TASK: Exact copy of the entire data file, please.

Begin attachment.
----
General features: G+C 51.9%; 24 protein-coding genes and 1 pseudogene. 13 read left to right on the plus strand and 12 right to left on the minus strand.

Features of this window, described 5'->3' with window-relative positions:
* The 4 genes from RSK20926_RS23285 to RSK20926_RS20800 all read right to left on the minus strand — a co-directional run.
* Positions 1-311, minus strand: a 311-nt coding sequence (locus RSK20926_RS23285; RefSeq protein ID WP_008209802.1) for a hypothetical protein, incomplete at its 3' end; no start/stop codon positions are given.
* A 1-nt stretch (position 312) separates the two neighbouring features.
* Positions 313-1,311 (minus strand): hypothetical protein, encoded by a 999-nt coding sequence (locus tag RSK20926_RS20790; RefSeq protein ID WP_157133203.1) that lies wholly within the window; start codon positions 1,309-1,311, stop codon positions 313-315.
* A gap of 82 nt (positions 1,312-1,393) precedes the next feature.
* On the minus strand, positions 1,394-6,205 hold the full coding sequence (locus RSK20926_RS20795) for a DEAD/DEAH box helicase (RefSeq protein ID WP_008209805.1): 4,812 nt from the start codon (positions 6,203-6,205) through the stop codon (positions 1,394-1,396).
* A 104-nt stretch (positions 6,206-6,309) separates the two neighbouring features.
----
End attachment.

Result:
General features: G+C 51.9%; 24 protein-coding genes and 1 pseudogene. 13 read left to right on the plus strand and 12 right to left on the minus strand.

Features of this window, described 5'->3' with window-relative positions:
* The 4 genes from RSK20926_RS23285 to RSK20926_RS20800 all read right to left on the minus strand — a co-directional run.
* Positions 1-311, minus strand: a 311-nt coding sequence (locus RSK20926_RS23285; RefSeq protein ID WP_008209802.1) for a hypothetical protein, incomplete at its 3' end; no start/stop codon positions are given.
* A 1-nt stretch (position 312) separates the two neighbouring features.
* Positions 313-1,311 (minus strand): hypothetical protein, encoded by a 999-nt coding sequence (locus tag RSK20926_RS20790; RefSeq protein ID WP_157133203.1) that lies wholly within the window; start codon positions 1,309-1,311, stop codon positions 313-315.
* A gap of 82 nt (positions 1,312-1,393) precedes the next feature.
* On the minus strand, positions 1,394-6,205 hold the full coding sequence (locus RSK20926_RS20795) for a DEAD/DEAH box helicase (RefSeq protein ID WP_008209805.1): 4,812 nt from the start codon (positions 6,203-6,205) through the stop codon (positions 1,394-1,396).
* A 104-nt stretch (positions 6,206-6,309) separates the two neighbouring features.